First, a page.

Friday, October 28, 2011

The Halloween Showtunes Mix

Someone asked on the FlickChart Facebook group today what our favorite horror movies were. According to FlickChart, my top two are Little Shop of Horrors and Sweeney Todd. I shouldn't be too surprised, given the fact that I love musicals and am not so crazy about horror movies... but that got me thinking of all the other horror musicals. Or, well, Halloween-appropriate ones. So I've decided to put together a little playlist about some of the darker things musical theater has to offer. Some are serious, some are silly, but all are songs I thoroughly enjoy.

I found all the songs on YouTube, so I linked to those. There is some adult language in some of these, so be aware of that (I know #12-14 for sure, and probably #17, but I can't remember).

1. "Come Look At the Freaks" from Side Show. As you can probably guess from the title, this musical is about a group of people working as side show freaks. The song emphasizes how drawn we are as humans to the scary, the "unnatural," and the unusual. There's always just a hint of the suggestion that we are the freaks for being so fascinated by the macabre. I figured this was an appropriate opening for the mix!

Come look at the freaks
They'll haunt you for weeks
Come explore why they fascinate you
Exasperate you
And flush your cheeks!

2. "Hold Me, Bat Boy" from Bat Boy. I discussed Bat Boy on this blog about a month ago and covered most of it there, so let me copy over some of what I said there: "This song talks about the Bat Boy found in a cave and all the ways he was mistreated. It even nicely provides us with a moral." It's one of the darker songs from the show.

In a cave many miles to the south
Lives a boy born with fangs in his mouth.
Sleeping until the fading light,
Flying through bloody dreams;
When he awakes the summer night is filled with screams.

3. "Sunset Boulevard" from Sunset Boulevard. This has always felt to me like a haunted house song, even though this character is not physically trapped here - just psychologically. He realizes what is happening to him but finds himself unable to escape from it.

Sunset Boulevard, twisting boulevard
Secretive and rich, a little scary
Sunset Boulevard, tempting boulevard
Waiting there to swallow the unwary

4. "Cell Block Tango" from Chicago. This is, IMHO, one of the best villain songs to ever appear in a musical. Each murderer tells their story with not only a complete lack of remorse, but also a sense of wicked glee at what they've done to their men. It's very creepy, but extremely entertaining.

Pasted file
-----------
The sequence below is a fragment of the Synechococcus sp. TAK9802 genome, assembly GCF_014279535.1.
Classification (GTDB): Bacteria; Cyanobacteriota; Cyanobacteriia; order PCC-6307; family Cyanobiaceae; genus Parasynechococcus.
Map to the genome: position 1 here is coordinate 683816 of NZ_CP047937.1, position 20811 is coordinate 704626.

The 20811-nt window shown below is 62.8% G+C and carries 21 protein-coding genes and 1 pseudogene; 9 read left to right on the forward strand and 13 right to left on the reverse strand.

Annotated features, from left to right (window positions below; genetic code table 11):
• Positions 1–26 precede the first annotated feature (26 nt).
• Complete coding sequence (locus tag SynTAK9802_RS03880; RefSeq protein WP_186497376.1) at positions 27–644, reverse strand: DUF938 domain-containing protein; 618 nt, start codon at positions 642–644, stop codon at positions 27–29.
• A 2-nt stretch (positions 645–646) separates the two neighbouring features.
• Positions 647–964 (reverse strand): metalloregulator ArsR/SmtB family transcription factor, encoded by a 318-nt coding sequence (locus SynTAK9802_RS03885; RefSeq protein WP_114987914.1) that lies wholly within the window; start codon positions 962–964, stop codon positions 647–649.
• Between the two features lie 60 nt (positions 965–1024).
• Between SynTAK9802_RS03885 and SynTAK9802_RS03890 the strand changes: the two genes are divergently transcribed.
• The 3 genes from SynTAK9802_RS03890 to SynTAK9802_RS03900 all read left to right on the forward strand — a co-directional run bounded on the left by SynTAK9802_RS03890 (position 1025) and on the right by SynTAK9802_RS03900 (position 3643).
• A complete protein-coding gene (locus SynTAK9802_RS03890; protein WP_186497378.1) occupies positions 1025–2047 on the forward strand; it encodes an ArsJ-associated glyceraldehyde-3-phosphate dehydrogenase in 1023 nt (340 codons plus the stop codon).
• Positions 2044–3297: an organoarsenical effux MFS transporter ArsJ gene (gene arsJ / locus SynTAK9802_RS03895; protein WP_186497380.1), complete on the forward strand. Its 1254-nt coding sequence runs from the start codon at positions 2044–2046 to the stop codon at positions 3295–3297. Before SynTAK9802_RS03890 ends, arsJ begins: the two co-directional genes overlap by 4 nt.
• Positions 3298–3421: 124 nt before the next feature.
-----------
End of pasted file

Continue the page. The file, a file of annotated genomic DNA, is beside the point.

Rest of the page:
So that night, when he came home, I fixed him his drink as usual... You know, some guys just can't hold their arsenic.

5. "The Master's Song" from Dracula. Truth be told, I don't know this show very well and just discovered this one today as I realized I had the studio cast of Dracula and couldn't not include something from it in this mix. It's sung by Renfield, a servant and worshiper of Count Dracula. It's a great creepy little song and I definitely am going to be listening to this one more often now that I've discovered it.

Master! They think a locked door prevents you
You're on your way, I can sense you
Through the window, through the grating,
Through the floorboards, through the fanlight
Comes the mist
And your kiss!

6. "Malevolent Oberon Suite" from A Little Midsummer's Night Music. This is Groovelily's musical adaptation of A Midsummer Night's Dream and this really isn't that scary a song lyrically - Oberon, the fairy King, is plotting revenge on his wife, and the lyrics are taken directly from the play - but the music creeps me the heck out. "Malevolent" is absolutely right.

And with the juice of this I'll streak her eyes,
And make her full of hateful fantasies.

7. "The World Has Gone Insane" from Jekyll & Hyde. Frank Wildhorn sure knows how to write dark music. I ended up choosing this one over "Alive" from the same show because although "Alive" is a great villain song, this one is sung by Jekyll about how he knows he is completely losing control, and to me that is a much creepier theme.

The world has gone berserk
And hiding in the murk, new monsters lurk
I see a sea of snakes upon the floor
I see the reaper grinning at my door

8. "Sweet Transvestite" from The Rocky Horror Show. (Or The Rocky Horror Picture Show, depending on the version you're referring to. Either way, it's another show that had to be included in this mix.) This is a slightly lighter song than the past few, but amidst all its campy entertainment there's definitely a sense of "Yeah, those main people are going to end up dead." Don't trust anyone living in a big creepy castle with a bunch of mysterious servants.

So you got caught with a flat, well, how about that?
Well babies, don't you panic.